The evaluators must report their findings.  Even though it does not specify who the evaluators will report to, the most obvious stakeholders from the MCCD would be the head of department for economics and finance  or even the dean of students.  They could use the result to increase popularity and demand of the delivery system.  From Cashflow Technologies, the CEO or division manager, and the sales director would benefit from the positive results of the evaluation because it helps them to promote the product.  Through the evalution process, some of the flaws with the resources can be detected, and the quality control team could benefit from the results so he can manage an improvement plan on the product.


EdTech 505: Week 3 Wellness Center

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This written observation is based on the review of the chart and questions on pages 41-43 of “The ABCs of Evaluation”.

I understand that the wellness center in question is sponsored by a company, not necessarily related to fitness, and it provides this staffed facility for the employees of this company.  Their overall goal is to evaluate the participation in fitness programs within this facility and to measure its effect on the mental health, physical health, and  productivity of the employees.  There is no indication of whether the employees have volunteered, or under what other circumstances might encourage them to participate.  Obviously, the employees will have to agree to a certain amount of commitment and disclosure, as they will be working with a trainer, personnel director, and staff psychologist.  Since this also requires a time commitment, certain labor laws or other legalities would likely need to be addressed.

I suppose the only thing that seems odd about this evaluation is the psychoanalysis, which is aiming to reduce depression through physical activity.  Perhaps the wellness center can help in this regard, but there are many other possible variables that affect the mental or spiritual health of a person.  Physical exercise cannot fix all human woes.  It is not clear how willing the company is to address this, and it is not known how willing the employee is to disclose it.  Additionally, this component of the evaluation will be most challenging to coordinate because it calls for group meetings with the staff psychologist.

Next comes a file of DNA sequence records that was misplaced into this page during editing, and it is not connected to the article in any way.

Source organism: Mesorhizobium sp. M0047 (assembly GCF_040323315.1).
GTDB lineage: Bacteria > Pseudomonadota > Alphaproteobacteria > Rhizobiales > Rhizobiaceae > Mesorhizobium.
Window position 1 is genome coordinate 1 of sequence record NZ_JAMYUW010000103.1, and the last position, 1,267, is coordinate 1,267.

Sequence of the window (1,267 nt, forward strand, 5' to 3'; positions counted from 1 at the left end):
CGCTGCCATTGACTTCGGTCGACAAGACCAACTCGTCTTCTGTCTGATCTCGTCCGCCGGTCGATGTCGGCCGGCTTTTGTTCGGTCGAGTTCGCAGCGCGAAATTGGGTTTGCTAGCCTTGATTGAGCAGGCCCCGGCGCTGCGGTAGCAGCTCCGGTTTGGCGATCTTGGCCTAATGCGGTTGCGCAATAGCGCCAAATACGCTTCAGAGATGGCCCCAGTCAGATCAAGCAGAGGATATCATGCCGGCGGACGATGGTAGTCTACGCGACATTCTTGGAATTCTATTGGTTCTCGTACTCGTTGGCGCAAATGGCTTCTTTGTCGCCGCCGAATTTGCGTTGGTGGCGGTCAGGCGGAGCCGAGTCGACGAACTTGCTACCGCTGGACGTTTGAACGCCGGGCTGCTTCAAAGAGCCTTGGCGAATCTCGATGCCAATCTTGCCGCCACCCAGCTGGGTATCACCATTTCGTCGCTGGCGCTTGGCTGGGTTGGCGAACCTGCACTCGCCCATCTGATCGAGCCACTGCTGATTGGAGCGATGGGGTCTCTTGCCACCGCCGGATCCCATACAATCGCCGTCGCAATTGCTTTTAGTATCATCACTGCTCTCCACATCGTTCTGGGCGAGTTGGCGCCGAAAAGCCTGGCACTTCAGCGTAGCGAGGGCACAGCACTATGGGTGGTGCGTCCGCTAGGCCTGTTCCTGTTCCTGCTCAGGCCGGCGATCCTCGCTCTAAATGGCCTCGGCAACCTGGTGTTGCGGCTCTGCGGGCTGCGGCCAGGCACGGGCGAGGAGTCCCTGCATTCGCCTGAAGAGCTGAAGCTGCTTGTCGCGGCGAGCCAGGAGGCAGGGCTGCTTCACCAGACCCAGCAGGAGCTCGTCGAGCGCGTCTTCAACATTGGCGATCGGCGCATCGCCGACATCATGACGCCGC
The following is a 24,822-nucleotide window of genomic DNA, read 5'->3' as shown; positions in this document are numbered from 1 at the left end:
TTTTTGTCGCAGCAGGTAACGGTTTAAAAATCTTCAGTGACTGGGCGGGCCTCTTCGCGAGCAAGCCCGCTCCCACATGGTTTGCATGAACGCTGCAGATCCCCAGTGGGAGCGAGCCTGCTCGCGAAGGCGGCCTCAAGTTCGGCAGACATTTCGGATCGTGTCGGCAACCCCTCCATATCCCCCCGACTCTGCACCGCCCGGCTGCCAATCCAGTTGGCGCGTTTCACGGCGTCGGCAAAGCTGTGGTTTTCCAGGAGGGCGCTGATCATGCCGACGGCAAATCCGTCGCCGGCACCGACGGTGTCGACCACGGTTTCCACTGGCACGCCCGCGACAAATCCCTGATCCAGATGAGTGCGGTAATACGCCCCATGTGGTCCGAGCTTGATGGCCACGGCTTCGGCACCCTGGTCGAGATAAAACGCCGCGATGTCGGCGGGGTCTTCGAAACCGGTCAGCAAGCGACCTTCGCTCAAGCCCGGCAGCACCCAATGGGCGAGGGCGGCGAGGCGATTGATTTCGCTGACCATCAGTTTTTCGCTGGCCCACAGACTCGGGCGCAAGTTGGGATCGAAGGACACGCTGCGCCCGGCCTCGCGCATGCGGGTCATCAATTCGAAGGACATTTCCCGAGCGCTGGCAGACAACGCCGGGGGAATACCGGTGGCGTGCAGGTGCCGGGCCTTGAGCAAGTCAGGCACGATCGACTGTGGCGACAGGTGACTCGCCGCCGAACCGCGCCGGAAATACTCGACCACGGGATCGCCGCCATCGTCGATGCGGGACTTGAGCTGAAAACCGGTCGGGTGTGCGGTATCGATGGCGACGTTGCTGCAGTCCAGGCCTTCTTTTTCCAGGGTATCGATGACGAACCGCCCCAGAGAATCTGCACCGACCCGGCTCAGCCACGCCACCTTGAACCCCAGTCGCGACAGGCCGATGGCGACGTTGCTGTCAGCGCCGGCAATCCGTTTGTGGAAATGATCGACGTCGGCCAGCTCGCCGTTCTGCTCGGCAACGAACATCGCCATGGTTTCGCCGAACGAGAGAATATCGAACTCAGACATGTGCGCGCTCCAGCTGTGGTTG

However, the company can benefit not only from the success of the initiative, but also from the evaluation.  Improved employee health will benefit the company by promoting better morale, reducing the amount of  health risks, which  increases productivity with more healthy workers, and it also reduces health care costs.   Whether or not the initiative reaches its objectives, the evaluation can serve the company to look for other program incentives to get employees involved in the fitness center, or causing them to evaluate the effect of the work conditions on employee health.

If I were an evaluator, the one thing that I might do differently is put more tangible goals for the employees, both as individuals and a team.  For example, instead of exercising just for the benefit of being healthy, challenge them toward a goal or competition, such as a marathon or team tournament.  Even within the sample group, teams can be formed to create competition and camaraderie.  Rewards can be given to the winning teams or individuals.  These types of activities probably will benefit the psyche more than group sessions.

EdTech 541: Final Reflection


Two, four, six, eight,
It’s time for us to integrate.
Ten, Twelve, fourteen, sixteen,
There’s so much more I haven’t seen.
Eighteen, twenty, you know the rest,
I hope I pass this final test.
With E-P-I-stemology
It’s time to use technology.

There’s something about the way that God wired me, that when its time to look back over a difficult period of time, I get poetic.  So the above lines were jotted down with the inspiration of this course and this semester.  I’m glad it’s coming to a close, but before it is official, here are my required reflections

Part I: Course Reflection

  • What have you learned?

For integration strategies, I focused most of my attention on applying technologies to English language development.  In the process, I became more familiar with a variety of resources, tools, and strategies for integrating technology.  I also was reminded of some basic principles when working with English language learners.  Additionally, this course has helped me see outside of my usual perspective, by requiring me to consider integration strategies for other content areas and also exploring technologies for students with special needs.